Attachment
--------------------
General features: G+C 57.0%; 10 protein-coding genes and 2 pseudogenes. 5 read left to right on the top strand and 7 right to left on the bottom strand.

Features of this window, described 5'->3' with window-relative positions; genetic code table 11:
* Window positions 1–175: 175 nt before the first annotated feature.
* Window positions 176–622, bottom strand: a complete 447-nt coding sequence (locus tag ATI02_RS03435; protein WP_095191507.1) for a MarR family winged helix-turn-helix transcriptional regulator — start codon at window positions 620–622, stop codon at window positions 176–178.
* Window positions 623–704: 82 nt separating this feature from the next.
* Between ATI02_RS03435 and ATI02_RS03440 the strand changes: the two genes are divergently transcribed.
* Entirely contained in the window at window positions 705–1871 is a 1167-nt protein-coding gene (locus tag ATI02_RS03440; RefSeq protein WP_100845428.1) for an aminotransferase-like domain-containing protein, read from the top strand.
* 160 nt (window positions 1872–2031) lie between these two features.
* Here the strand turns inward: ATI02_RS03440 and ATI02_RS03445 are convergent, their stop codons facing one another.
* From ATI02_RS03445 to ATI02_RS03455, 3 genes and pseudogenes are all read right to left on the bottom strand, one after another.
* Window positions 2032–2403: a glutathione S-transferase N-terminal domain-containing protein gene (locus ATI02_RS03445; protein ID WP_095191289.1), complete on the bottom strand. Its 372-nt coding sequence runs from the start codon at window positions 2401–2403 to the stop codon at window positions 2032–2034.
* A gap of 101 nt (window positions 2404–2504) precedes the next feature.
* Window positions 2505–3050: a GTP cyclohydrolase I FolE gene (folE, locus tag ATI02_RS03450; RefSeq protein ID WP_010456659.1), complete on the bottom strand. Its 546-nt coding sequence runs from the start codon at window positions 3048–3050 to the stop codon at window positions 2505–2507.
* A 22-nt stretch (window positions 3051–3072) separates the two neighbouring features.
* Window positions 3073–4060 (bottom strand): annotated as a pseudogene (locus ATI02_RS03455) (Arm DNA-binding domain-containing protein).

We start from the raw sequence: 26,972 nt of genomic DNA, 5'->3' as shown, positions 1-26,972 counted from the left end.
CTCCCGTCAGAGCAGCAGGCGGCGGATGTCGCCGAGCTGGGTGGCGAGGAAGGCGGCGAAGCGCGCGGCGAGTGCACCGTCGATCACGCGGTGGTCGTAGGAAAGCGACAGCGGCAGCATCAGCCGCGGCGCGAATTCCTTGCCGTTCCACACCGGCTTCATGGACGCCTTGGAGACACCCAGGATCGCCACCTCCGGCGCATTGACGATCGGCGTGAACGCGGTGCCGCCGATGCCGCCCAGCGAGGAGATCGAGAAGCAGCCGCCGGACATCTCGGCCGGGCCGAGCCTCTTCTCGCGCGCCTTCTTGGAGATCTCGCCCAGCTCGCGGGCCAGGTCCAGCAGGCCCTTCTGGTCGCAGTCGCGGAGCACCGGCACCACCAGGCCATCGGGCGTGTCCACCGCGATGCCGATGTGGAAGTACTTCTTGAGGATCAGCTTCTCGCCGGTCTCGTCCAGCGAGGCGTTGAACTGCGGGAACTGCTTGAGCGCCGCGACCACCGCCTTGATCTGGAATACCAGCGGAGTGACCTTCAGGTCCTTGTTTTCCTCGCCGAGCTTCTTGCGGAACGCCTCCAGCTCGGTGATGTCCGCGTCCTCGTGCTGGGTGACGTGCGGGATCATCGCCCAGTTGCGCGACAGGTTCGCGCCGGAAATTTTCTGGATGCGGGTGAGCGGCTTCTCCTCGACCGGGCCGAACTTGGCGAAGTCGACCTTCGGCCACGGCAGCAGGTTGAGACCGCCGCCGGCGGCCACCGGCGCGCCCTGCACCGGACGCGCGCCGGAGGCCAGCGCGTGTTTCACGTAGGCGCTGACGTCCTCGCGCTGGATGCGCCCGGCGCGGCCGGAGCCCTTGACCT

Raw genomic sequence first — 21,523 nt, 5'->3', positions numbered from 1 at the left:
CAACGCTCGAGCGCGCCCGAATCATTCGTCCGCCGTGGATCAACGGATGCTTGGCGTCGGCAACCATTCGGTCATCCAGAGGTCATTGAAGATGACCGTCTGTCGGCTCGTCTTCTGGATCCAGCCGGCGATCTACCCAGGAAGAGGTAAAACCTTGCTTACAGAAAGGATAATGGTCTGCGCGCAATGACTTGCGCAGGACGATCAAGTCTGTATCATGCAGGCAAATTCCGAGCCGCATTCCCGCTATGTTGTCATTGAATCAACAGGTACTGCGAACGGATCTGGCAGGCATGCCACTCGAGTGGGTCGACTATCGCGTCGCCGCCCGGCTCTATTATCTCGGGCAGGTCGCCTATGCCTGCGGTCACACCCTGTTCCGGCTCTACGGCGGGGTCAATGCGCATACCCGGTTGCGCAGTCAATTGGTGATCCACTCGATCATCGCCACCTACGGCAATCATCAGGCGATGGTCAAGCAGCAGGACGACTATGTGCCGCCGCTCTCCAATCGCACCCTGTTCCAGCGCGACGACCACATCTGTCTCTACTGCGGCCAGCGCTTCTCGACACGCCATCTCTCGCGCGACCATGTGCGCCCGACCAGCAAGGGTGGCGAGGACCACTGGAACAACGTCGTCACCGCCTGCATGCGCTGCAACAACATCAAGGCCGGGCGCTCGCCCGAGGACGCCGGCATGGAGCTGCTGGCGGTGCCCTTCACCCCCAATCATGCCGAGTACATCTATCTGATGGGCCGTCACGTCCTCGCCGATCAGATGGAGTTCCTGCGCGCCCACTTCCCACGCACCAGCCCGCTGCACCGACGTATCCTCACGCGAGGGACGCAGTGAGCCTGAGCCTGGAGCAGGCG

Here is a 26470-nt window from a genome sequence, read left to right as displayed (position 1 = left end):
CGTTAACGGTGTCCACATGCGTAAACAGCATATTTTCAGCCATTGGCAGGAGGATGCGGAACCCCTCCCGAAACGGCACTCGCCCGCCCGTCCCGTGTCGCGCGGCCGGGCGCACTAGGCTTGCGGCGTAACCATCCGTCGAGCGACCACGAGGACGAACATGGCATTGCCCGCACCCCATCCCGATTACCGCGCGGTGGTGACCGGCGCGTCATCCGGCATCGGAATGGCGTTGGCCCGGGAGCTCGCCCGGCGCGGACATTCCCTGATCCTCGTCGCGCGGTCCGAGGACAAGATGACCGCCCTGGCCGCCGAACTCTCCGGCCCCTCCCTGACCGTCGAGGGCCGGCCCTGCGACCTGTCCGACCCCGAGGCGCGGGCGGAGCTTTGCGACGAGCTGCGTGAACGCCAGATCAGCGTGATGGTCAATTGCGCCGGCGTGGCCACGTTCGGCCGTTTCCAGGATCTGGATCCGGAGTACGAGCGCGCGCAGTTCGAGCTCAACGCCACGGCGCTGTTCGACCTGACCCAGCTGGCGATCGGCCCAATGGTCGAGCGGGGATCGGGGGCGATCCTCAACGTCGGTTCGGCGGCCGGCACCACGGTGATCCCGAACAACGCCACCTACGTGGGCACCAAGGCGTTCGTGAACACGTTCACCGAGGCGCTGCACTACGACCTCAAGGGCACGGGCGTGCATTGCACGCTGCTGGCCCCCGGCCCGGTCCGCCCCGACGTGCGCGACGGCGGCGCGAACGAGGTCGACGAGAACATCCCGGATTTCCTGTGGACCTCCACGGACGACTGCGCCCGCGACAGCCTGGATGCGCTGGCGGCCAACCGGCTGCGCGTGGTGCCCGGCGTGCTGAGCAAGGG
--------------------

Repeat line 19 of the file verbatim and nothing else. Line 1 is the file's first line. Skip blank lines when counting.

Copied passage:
CAACGCTCGAGCGCGCCCGAATCATTCGTCCGCCGTGGATCAACGGATGCTTGGCGTCGGCAACCATTCGGTCATCCAGAGGTCATTGAAGATGACCGTCTGTCGGCTCGTCTTCTGGATCCAGCCGGCGATCTACCCAGGAAGAGGTAAAACCTTGCTTACAGAAAGGATAATGGTCTGCGCGCAATGACTTGCGCAGGACGATCAAGTCTGTATCATGCAGGCAAATTCCGAGCCGCATTCCCGCTATGTTGTCATTGAATCAACAGGTACTGCGAACGGATCTGGCAGGCATGCCACTCGAGTGGGTCGACTATCGCGTCGCCGCCCGGCTCTATTATCTCGGGCAGGTCGCCTATGCCTGCGGTCACACCCTGTTCCGGCTCTACGGCGGGGTCAATGCGCATACCCGGTTGCGCAGTCAATTGGTGATCCACTCGATCATCGCCACCTACGGCAATCATCAGGCGATGGTCAAGCAGCAGGACGACTATGTGCCGCCGCTCTCCAATCGCACCCTGTTCCAGCGCGACGACCACATCTGTCTCTACTGCGGCCAGCGCTTCTCGACACGCCATCTCTCGCGCGACCATGTGCGCCCGACCAGCAAGGGTGGCGAGGACCACTGGAACAACGTCGTCACCGCCTGCATGCGCTGCAACAACATCAAGGCCGGGCGCTCGCCCGAGGACGCCGGCATGGAGCTGCTGGCGGTGCCCTTCACCCCCAATCATGCCGAGTACATCTATCTGATGGGCCGTCACGTCCTCGCCGATCAGATGGAGTTCCTGCGCGCCCACTTCCCACGCACCAGCCCGCTGCACCGACGTATCCTCACGCGAGGGACGCAGTGAGCCTGAGCCTGGAGCAGGCG